I want to start today with a reminder that homelessness is a solvable issue. We have seen communities across the country and the world reduce homelessness. Waterloo Region has almost eliminated chronic family homelessness, Edmonton, Alberta has reduced homelessness by 43%, London, Ontario has ended chronic veterans homelessness. And of course, the most significant example - Finland has virtually eliminated homelessness and core housing need.
Ottawa can do this too, but we need to invest in preventing and ending homelessness as much as we invest in managing it. We spend $30 million a year on emergency shelters, because we do not have enough affordable housing for people in our communities. We spend over $15 million a year on families staying in hotels. In contrast, housing almost everyone staying in hotels with rent subsidies would cost about $3 - 4 million. Homelessness related policing costs in Ottawa account for about $25 million dollars every year, when community-based interventions provide a far cheaper, more effective option. In other words, we’re already spending the money, but it’s not invested in the right places.
Ending homelessness means investing in both prevention and rehousing people. Ottawa has taken a housing first approach towards homelessness since 2015. This simply means that a person is provided with safe, affordable housing before resolving other challenges such as mental health issues. Or as one writer stated, “When you’re drowning, it doesn’t help if your rescuer insists you learn to swim before returning you to shore.”
Since this approach has been adopted, Ottawa has housed thousands of people, and yet our homelessness numbers barely budge. In fact, Ottawa hit an all time high of people experiencing homelessness in 2018 - three years after housing first was introduced.
This is not because Housing First does not work. We have heaps of research that it does. But it requires that people have both housing and the supports necessary to stay in their housing. And that means staff. Community-based agencies and staff support are often the lifeline that keep people from falling back into homelessness.
We cannot reduce homelessness if we do not turn off the tap of people becoming homeless. We can house as many people as we want, but if we never stop people from becoming homeless in the first place, we will not get ahead.
Community-based agencies are the places that can help to stop the flow of people entering homelessness. Agencies and supports that provide food, clothing, counselling, income support, eviction prevention services, and more are often the only thing between a person staying housed and becoming homeless.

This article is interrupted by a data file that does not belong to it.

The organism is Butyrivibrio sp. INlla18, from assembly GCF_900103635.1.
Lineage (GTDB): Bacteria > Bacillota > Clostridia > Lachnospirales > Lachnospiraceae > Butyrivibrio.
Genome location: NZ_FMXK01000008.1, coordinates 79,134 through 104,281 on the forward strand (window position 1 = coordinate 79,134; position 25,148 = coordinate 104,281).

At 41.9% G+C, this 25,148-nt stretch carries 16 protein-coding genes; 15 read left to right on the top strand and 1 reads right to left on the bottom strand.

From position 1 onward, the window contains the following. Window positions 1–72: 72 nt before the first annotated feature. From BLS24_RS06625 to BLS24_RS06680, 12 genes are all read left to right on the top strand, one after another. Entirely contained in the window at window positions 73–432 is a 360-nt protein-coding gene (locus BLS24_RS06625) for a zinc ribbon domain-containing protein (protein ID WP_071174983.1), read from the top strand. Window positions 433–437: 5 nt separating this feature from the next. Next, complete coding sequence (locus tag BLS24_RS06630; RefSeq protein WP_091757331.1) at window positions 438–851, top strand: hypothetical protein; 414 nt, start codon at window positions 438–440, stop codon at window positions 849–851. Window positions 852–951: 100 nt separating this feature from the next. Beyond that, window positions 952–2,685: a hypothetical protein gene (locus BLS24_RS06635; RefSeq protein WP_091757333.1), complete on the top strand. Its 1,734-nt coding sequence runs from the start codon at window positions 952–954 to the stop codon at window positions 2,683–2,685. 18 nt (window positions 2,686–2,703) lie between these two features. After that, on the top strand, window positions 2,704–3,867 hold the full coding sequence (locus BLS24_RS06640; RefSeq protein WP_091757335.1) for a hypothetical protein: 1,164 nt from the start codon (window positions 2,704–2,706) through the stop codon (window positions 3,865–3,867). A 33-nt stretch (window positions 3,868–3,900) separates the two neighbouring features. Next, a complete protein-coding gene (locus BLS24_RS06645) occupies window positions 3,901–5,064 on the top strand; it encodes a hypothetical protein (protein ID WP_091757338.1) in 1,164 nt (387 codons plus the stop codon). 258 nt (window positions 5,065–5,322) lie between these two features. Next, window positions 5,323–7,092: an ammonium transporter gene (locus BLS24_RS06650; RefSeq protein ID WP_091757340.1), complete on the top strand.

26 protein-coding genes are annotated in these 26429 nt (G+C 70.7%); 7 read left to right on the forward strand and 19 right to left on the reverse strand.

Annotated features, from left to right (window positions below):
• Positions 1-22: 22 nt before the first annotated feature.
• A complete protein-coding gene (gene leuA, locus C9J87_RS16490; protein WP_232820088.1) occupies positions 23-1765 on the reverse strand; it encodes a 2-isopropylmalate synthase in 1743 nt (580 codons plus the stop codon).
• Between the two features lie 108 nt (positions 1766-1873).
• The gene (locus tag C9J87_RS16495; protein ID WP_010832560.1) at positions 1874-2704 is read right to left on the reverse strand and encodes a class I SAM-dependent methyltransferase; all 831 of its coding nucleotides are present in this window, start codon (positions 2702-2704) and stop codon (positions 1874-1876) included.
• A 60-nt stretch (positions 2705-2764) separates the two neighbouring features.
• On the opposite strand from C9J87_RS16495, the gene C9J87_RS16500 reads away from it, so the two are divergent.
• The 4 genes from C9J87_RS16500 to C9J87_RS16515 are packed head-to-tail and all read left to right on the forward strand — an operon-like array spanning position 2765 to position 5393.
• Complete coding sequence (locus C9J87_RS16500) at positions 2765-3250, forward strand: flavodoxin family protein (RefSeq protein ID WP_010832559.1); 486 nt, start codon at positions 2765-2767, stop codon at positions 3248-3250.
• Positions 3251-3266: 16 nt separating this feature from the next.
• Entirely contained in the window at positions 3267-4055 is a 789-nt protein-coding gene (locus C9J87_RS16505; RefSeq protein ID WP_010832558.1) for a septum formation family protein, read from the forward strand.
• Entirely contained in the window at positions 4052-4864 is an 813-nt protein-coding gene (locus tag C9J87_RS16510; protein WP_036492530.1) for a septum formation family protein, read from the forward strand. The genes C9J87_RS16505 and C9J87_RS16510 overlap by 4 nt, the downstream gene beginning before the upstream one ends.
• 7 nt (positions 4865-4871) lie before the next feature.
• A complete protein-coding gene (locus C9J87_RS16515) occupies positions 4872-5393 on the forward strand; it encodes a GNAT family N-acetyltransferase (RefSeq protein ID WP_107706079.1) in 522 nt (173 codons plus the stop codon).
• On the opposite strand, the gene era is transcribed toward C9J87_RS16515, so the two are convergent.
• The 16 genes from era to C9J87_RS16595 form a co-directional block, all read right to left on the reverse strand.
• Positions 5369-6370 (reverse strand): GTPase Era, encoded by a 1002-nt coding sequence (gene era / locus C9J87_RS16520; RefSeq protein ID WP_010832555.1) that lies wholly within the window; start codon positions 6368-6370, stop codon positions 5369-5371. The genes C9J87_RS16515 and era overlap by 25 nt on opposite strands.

And these agencies are hurting. In a survey to our member agencies, the three most critical needs that were identified were funding for new staff, funding to keep existing staff, and funding for non-profit housing.
At the last Planning and Affordable Housing Committee, I asked for an increase in the capital budget for non-profit housing in Ottawa. I continue to urge this Council to double the capital budget for affordable non-profit housing to $30 million to demonstrate the level of urgency needed to tackle this crisis.
Today, I ask that you invest on the other side of the system - the prevention of homelessness. The majority of people who become homeless do not need significant supports - and in fact, prevention-focused efforts would be far more valuable in reducing homelessness.
However, a small portion of people who experience homelessness do need significant supports. These folks account for about 15% of those who experience homelessness, but typically use 80% of the system resources. These include Emergency Medical Services, policing, emergency shelters, hospitalizations and jail. None of these systems offer long-term stability like housing with supports. And all of these systems are exceptionally expensive.
In comparison, funding for more staff at community agencies able to do prevention work pays off far more in the short and long-term. Many of you are well aware of the challenges brought about by COVID to the housing and homelessness sector. One of the biggest challenges facing agencies is that there have been record levels of burnout. At a time when need is increasing, agencies have limited resources to attract new staff and retain those already working.
I urge you to increase the amount of money for community services. For $7.2 million, you could provide support to 1200 households in social housing. For $200,000, you could provide funding for staff to prevent people living in rooming houses from becoming homeless. There are opportunities to make different investments that will have a greater impact on preventing and reducing homelessness in our communities.
Budgets reflect values. I know that this Council wants to end homelessness in our community. I know that there are many important things you are being asked to invest in this budget. And I also know that housing and preventing homelessness are the backbone of dealing with so many other challenges we face as a city. By investing in housing and the services that keep people in safe, stable housing, we are choosing the more cost-effective and compassionate way of making our city a better place.